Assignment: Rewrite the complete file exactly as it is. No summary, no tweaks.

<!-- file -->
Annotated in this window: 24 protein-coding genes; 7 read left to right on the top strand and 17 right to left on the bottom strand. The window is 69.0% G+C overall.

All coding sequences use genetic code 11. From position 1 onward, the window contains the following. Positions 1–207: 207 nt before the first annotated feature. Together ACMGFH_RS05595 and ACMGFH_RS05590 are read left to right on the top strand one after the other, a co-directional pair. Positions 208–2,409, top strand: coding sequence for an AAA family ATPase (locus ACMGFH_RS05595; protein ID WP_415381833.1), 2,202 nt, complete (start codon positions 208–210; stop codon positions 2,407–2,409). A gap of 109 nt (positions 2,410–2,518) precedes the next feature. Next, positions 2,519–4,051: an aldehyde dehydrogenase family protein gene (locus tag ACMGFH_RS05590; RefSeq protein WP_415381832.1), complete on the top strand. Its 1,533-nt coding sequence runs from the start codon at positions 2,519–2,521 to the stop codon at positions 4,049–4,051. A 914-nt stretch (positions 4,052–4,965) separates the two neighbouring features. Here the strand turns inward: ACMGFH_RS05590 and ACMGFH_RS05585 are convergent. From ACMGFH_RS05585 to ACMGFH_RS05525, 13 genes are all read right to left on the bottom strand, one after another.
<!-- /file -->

Annotated in this window: 24 protein-coding genes; 7 read left to right on the top strand and 17 right to left on the bottom strand. The window is 69.0% G+C overall.

All coding sequences use genetic code 11. From position 1 onward, the window contains the following. Positions 1–207: 207 nt before the first annotated feature. Together ACMGFH_RS05595 and ACMGFH_RS05590 are read left to right on the top strand one after the other, a co-directional pair. Positions 208–2,409, top strand: coding sequence for an AAA family ATPase (locus ACMGFH_RS05595; protein ID WP_415381833.1), 2,202 nt, complete (start codon positions 208–210; stop codon positions 2,407–2,409). A gap of 109 nt (positions 2,410–2,518) precedes the next feature. Next, positions 2,519–4,051: an aldehyde dehydrogenase family protein gene (locus tag ACMGFH_RS05590; RefSeq protein WP_415381832.1), complete on the top strand. Its 1,533-nt coding sequence runs from the start codon at positions 2,519–2,521 to the stop codon at positions 4,049–4,051. A 914-nt stretch (positions 4,052–4,965) separates the two neighbouring features. Here the strand turns inward: ACMGFH_RS05590 and ACMGFH_RS05585 are convergent. From ACMGFH_RS05585 to ACMGFH_RS05525, 13 genes are all read right to left on the bottom strand, one after another.